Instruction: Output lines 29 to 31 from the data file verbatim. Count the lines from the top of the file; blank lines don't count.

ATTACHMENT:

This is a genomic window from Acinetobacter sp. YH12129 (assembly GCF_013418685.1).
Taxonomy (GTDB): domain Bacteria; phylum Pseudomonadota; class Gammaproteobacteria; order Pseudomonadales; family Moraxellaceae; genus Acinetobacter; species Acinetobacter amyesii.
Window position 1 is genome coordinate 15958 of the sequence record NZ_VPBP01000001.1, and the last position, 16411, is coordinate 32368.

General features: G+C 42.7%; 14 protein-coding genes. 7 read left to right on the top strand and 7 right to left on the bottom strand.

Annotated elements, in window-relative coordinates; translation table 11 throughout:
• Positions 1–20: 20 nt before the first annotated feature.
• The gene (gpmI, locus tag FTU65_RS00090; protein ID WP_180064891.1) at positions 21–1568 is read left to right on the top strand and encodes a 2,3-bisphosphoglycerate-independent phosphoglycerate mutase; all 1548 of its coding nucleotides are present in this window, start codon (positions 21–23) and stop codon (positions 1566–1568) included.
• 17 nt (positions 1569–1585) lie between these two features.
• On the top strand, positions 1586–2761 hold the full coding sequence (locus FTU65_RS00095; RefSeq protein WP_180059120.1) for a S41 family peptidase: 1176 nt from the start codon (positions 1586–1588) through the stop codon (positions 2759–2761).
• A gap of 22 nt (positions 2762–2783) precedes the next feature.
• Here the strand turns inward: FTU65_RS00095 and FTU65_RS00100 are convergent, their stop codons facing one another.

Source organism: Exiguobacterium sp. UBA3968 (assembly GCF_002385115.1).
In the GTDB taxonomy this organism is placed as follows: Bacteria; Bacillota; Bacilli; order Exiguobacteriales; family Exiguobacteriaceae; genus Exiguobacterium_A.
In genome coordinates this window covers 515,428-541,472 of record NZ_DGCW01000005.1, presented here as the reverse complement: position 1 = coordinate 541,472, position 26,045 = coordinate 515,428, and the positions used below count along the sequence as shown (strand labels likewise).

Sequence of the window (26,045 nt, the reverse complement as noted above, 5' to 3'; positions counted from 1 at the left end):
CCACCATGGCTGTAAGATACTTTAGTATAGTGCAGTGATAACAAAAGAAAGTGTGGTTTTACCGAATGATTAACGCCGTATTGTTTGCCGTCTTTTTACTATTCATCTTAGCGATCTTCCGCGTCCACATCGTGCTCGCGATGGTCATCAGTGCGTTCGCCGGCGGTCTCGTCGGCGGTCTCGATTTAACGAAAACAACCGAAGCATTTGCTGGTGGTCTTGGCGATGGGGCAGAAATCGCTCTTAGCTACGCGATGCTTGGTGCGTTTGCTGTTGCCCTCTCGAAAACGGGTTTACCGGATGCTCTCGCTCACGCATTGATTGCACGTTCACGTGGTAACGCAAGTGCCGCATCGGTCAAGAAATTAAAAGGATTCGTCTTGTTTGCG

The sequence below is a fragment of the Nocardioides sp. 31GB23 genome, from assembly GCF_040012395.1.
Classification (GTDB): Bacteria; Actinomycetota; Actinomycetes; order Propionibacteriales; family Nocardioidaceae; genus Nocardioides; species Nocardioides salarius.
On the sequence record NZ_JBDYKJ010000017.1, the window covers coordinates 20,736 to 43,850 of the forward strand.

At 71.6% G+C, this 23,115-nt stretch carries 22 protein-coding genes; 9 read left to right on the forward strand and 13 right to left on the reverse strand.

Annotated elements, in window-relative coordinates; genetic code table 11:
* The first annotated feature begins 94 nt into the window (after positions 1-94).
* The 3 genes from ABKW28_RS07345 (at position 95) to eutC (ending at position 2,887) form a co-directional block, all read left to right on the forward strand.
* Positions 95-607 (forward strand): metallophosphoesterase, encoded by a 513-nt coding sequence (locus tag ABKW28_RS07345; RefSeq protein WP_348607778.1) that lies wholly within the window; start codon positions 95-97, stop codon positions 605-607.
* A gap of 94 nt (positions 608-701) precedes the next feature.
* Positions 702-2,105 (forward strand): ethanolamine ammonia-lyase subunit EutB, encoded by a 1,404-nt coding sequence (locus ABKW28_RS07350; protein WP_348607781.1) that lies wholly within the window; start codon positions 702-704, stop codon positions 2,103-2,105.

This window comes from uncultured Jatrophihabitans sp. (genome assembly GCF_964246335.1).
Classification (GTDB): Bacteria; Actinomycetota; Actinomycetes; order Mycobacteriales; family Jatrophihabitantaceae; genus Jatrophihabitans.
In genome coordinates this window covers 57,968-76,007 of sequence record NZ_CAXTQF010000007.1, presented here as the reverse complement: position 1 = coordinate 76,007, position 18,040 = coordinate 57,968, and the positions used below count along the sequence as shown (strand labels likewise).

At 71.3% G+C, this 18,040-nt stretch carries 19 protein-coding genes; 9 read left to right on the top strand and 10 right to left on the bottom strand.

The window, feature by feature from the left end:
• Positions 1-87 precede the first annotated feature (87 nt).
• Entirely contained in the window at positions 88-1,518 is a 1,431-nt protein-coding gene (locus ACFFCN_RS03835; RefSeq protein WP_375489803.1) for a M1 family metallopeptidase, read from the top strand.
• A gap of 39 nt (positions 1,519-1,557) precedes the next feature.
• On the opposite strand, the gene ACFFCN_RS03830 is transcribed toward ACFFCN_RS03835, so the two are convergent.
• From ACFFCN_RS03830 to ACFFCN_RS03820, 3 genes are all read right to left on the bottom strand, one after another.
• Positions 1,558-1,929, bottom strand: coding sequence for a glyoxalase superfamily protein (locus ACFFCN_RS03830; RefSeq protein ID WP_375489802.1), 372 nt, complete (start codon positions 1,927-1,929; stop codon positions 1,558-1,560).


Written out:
In genome coordinates this window covers 57,968-76,007 of sequence record NZ_CAXTQF010000007.1, presented here as the reverse complement: position 1 = coordinate 76,007, position 18,040 = coordinate 57,968, and the positions used below count along the sequence as shown (strand labels likewise).

At 71.3% G+C, this 18,040-nt stretch carries 19 protein-coding genes; 9 read left to right on the top strand and 10 right to left on the bottom strand.

The window, feature by feature from the left end: